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Drive under 80 km - Brand New GLC 300 4matic

 
Old 11-15-2017, 01:04 AM
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Drive under 80 km - Brand New GLC 300 4matic

Just picked up my Brand new custom made 2018 GLC300 4matic. Do I need to make sure I donít drive over 80 km until at least Iíve driven the car over 100 km? Has anyone ever heard of this? or is that old school?

Last edited by FinallyOwnMerz2K18; 11-24-2017 at 11:17 AM.
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Old 11-15-2017, 03:43 AM
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Your manual should state what you need to do. I've not come across what you stated. I think keeping it below 4000 rpm & 85 mph, avoiding S+, varying your revs for the 1st 1 K miles should be fine...
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Old 11-15-2017, 08:04 AM
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Here is a screen shot of the manual P.130
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Old 11-15-2017, 08:11 AM
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We broke ours in the way we were going to drive it. No problems at all.
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Old 11-15-2017, 10:26 PM
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Thank you very much everyone this is really helpful. 1K just sounds a lot. Trying not to rev too high is also very hard for me. I just want to zoom it.

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Old 11-15-2017, 10:46 PM
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You own it - frankly be respectful in the 1st 1000 miles - you don't need to be wimpy - but on "redline" and "manual downshifts" be respectful - that's all you need to do..
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Old 11-19-2017, 09:02 PM
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Originally Posted by mikbar2 View Post
We broke ours in the way we were going to drive it. No problems at all.
exactly the same thing I did. Took it to the autobahn almost right after picking it up
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Old 11-20-2017, 05:10 PM
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Many/most of these cars that are purchased off the dealers lot have been test driven.....and you can rest assured that whoever took the car for a scoot did NOT read the break-in procedure from the manual. ;-) not really a big deal.

2 cents,
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Old 11-20-2017, 06:57 PM
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Originally Posted by DPelletier View Post
Many/most of these cars that are purchased off the dealers lot have been test driven.....and you can rest assured that whoever took the car for a scoot did NOT read the break-in procedure from the manual. ;-) not really a big deal.

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That's why I like to order my vehicles. Picked ours up with 7 miles on the odometer.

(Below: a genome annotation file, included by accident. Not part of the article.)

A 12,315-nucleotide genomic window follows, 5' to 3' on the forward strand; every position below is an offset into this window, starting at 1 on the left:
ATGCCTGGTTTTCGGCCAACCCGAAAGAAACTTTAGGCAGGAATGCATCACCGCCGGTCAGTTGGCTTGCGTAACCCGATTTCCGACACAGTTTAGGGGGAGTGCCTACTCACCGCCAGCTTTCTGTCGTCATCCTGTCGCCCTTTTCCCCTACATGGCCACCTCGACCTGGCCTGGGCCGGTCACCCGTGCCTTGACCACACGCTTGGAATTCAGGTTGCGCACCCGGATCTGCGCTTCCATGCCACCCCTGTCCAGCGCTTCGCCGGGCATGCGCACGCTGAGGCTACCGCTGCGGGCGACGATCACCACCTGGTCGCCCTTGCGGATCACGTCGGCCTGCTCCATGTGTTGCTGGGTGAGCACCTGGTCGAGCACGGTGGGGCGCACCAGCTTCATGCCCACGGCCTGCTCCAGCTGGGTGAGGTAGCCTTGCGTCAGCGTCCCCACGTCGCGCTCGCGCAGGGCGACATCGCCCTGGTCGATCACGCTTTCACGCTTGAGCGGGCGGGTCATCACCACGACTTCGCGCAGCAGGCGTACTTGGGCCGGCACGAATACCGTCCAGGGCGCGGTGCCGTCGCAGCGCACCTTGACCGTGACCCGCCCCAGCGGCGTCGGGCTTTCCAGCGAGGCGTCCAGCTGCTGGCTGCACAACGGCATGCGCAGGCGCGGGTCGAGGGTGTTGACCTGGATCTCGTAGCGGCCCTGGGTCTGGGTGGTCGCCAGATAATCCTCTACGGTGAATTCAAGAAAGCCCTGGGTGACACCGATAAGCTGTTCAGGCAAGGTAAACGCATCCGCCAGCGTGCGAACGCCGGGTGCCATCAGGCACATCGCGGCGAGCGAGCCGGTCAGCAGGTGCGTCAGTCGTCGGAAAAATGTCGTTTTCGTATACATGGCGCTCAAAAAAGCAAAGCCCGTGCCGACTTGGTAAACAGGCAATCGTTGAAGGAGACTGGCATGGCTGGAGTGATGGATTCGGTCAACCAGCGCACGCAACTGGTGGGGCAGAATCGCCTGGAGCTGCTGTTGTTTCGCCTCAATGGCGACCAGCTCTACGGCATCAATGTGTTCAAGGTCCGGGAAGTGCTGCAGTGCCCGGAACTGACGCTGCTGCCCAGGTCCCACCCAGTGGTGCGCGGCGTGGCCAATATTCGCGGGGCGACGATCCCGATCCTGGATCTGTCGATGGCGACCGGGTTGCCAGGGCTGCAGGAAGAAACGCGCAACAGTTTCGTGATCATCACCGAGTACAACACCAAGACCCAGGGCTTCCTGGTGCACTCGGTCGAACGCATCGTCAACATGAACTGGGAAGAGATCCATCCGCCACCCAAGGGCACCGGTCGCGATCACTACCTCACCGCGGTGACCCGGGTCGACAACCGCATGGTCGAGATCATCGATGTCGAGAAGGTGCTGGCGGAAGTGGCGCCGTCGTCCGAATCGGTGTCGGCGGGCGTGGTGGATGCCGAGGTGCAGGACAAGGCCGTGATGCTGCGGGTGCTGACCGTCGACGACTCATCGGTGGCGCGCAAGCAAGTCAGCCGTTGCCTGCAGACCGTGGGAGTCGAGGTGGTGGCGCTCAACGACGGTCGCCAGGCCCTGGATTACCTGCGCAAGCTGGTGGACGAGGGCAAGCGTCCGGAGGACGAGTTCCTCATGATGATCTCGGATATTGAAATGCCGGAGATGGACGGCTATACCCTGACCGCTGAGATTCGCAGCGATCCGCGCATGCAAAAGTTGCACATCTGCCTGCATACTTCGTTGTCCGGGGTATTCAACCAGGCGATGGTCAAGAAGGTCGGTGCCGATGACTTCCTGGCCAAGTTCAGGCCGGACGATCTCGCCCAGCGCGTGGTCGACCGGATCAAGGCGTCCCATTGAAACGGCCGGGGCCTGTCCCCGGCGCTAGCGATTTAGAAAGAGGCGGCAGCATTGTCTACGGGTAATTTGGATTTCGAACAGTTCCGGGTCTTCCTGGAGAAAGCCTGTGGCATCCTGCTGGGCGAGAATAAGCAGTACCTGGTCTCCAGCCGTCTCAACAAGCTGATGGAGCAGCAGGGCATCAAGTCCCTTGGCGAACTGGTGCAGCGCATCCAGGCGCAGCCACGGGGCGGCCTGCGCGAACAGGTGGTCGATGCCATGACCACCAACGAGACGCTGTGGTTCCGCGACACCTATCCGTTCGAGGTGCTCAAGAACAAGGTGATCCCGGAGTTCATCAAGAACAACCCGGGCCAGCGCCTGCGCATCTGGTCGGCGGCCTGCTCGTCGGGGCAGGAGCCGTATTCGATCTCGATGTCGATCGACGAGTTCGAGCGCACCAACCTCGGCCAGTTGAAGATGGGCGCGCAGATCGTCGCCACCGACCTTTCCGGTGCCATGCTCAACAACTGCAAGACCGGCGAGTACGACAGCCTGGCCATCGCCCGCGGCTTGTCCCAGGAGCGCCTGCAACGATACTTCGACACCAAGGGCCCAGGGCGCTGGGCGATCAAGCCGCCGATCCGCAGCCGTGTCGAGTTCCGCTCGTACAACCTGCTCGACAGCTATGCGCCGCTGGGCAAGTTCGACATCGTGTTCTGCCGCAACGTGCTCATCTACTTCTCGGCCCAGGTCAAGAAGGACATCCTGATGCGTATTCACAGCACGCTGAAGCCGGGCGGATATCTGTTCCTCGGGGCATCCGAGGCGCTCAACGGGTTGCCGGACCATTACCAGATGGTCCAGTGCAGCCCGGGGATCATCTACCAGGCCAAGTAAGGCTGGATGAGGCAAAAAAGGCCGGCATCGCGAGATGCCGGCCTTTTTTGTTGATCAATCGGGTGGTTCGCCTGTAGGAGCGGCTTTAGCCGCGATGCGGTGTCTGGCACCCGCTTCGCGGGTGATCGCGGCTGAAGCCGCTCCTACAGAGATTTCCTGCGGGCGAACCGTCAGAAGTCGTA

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Old 11-20-2017, 07:20 PM
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Originally Posted by PeteInGilroy View Post
That's why I like to order my vehicles. Picked ours up with 7 miles on the odometer.
I'm not that patient. ;-)

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Old 11-20-2017, 08:51 PM
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Originally Posted by PeteInGilroy View Post
That's why I like to order my vehicles. Picked ours up with 7 miles on the odometer.
+1
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Old 11-21-2017, 07:48 AM
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Originally Posted by PeteInGilroy View Post
That's why I like to order my vehicles. Picked ours up with 7 miles on the odometer.
7 miles = 2 laps of the local track!!
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Old 11-21-2017, 10:10 PM
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Originally Posted by decorily View Post
7 miles = 2 laps of the local track!!
I can't find any info on how many miles MB test drives a vehicle after it is built (after it comes off the line). I would think it would be a few miles. Then you have mileage to get it on and off the ship, to the dealer, and the dealer test driving before the sale.
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Old 11-23-2017, 11:28 AM
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It always surprises me how folks can decide they know more than the technical folks that design products for the rest of us. The break-in for a new car is based on getting you the best overall performance in terms of longevity, reliability and economy. A properly broken-in MB will get you 200,000+ miles with no more than routine maintenance and there are many examples out there to prove it. The other side of it is how many people in the US care it the vehicle blows an engine a week after they turn it in off lease?? So the reality is that if you don't plan on keeping the vehicle more than say 100,000 miles, break-in is probably a non-issue.